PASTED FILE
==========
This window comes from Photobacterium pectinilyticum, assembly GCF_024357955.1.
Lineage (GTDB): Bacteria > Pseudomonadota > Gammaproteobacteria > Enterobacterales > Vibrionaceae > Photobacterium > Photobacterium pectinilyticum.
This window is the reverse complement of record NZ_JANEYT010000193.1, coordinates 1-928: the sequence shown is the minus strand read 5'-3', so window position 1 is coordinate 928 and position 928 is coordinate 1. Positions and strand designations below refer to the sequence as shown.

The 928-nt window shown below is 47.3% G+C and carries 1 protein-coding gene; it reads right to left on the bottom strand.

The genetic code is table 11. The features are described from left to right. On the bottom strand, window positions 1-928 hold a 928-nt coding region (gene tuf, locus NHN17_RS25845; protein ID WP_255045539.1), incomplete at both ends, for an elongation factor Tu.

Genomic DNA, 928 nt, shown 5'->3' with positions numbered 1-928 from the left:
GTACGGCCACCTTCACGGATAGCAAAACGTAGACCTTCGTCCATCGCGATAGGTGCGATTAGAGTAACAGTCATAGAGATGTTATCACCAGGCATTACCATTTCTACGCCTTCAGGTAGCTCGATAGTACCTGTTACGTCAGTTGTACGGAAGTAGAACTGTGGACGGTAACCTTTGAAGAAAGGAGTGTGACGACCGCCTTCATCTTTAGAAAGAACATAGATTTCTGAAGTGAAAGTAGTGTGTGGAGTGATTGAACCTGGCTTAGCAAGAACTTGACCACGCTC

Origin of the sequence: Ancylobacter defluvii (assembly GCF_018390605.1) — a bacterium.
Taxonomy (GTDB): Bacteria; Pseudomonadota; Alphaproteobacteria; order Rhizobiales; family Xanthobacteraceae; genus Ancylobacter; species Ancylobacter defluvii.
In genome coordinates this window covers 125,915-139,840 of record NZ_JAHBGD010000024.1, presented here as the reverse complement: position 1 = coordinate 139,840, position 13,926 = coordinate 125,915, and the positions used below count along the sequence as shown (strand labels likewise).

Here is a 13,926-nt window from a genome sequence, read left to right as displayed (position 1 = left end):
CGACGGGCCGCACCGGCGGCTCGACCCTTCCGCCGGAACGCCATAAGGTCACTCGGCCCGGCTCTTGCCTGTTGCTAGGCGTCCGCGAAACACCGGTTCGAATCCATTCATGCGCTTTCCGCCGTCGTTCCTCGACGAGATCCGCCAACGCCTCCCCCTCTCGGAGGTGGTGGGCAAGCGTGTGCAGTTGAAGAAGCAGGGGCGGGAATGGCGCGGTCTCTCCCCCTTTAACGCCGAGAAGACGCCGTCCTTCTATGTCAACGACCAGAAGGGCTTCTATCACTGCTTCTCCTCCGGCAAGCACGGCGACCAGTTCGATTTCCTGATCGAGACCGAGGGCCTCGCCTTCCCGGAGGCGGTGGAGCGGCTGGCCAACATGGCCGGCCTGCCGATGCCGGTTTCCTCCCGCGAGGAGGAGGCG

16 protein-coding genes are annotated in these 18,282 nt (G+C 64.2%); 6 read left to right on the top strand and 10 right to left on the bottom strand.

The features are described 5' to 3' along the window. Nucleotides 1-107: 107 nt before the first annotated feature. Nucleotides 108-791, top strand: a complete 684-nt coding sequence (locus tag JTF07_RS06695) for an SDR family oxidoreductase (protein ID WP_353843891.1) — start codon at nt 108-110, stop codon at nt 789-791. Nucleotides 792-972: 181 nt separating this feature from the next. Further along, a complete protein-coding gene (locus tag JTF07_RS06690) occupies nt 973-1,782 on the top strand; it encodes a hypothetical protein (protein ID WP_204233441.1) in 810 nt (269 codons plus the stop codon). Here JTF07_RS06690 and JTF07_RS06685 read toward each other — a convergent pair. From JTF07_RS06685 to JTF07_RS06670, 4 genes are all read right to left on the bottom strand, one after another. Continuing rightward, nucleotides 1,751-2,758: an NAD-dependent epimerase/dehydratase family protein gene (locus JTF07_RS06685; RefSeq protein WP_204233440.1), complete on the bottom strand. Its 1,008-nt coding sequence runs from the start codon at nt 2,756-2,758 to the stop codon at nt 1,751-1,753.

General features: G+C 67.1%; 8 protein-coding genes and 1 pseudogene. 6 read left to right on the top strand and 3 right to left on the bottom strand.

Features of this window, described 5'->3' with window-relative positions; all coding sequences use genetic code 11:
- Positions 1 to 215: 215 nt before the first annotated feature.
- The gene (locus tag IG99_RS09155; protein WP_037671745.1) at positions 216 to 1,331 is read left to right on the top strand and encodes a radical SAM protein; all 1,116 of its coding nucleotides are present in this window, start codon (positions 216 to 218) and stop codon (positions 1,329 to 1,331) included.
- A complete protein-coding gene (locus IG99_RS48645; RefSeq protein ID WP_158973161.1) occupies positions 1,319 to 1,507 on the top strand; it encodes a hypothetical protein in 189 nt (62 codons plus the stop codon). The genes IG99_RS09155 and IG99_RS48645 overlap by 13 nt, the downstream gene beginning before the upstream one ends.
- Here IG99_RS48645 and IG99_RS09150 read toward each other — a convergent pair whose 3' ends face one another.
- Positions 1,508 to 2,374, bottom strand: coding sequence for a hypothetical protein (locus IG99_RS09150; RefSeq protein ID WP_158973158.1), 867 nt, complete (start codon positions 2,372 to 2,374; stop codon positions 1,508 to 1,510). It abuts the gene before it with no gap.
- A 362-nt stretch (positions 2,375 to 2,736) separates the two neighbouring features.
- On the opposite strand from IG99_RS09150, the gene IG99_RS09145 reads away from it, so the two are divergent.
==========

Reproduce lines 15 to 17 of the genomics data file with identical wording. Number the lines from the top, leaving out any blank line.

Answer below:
General features: G+C 67.1%; 8 protein-coding genes and 1 pseudogene. 6 read left to right on the top strand and 3 right to left on the bottom strand.

Features of this window, described 5'->3' with window-relative positions; all coding sequences use genetic code 11:
- Positions 1 to 215: 215 nt before the first annotated feature.